International Volvo Photo Locations Part 266
The Dutch Restaurant is located on Prince Street, a street with many historic townhouses between MacDougal and Sullivan Streets in the SoHo neighborhood of Manhattan, New York.
The Dutch is an American Restaurant, Bar and Oyster Room inspired.
You may have a steak to follow, crusted perfectly and with a super-bass mineral tang. The Dutch is the song of the summer. It is exciting.
The restaurant is on the corner of Prince and Sullivan Streets in SoHo, a beautiful leafy corner that for years held the Cub Room, which, whatever it was at its start, ended as a B-list celebrity hangout. Now renovated, the restaurant has three main dining areas, all white brick and rubbed wood and high-gloss ceiling paint, with comfortable seats and good sconces and chandeliers throwing beautiful light: A-list in the extreme.
In the oak-lined oyster bar up front are men in good suits and better sneakers drinking clear-whiskey Manhattans and sucking down giant head-on, steamed Hawaiian shrimp. Across from them, in the airy, high-ceilinged and very loud bar area, sits a tall blonde in a backless black cocktail dress, swiping her iPad languidly. Behind her: about what you’d get if you handed out meal tickets at the TED conference or the Apple store a few blocks away.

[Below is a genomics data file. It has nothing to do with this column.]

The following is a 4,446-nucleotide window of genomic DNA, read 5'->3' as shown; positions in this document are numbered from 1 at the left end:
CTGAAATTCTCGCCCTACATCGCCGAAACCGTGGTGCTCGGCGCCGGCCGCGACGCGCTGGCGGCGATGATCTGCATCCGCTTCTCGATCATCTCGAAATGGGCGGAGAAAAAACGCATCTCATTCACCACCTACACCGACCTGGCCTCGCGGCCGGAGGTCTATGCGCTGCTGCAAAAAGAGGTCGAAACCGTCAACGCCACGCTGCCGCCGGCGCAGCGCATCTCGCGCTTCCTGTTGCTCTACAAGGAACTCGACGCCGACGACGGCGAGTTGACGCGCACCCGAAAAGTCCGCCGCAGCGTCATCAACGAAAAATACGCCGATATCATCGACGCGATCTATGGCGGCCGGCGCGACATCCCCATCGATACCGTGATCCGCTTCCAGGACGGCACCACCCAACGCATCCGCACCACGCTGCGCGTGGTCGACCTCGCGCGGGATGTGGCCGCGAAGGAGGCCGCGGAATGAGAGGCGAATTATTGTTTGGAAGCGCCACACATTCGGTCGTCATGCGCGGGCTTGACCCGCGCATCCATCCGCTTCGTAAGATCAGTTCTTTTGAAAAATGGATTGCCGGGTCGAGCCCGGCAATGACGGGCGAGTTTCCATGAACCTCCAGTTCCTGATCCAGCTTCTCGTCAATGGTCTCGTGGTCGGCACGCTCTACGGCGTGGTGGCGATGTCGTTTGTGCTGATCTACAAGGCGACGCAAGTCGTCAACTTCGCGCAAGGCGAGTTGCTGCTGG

It is beautiful up there in the bar with the wide windows open to Prince Street, and it is a fine place to eat in late afternoon or late morning or on a whim, a place to trade jabs, bites of caviar, forkfuls of elegant beets with smoked egg yolk to cut the sweet. But for dinner you should endeavor to be seated in back, along Sullivan Street, where the lights hang low in shades that might be pencil tops as rendered by Claes Oldenburg. It is darker in the back of the Dutch, the tables larger, and the sound level low enough that you can hear the hip-hop bounce beneath the roar.
What a scene. You may recognize people from television, from magazines, from Web sites and banks and funds and firms and other restaurants: the whole Gen X-Y food-crazy elite assembled to eat oysters and drink Cutty and absinthe and toast Andrew Carmellini, the restaurant’s chef and one of its owners.
The adress and entrance of The Dutch Restaurant is on 131 Sullivan Street, at the corner with Prince Street.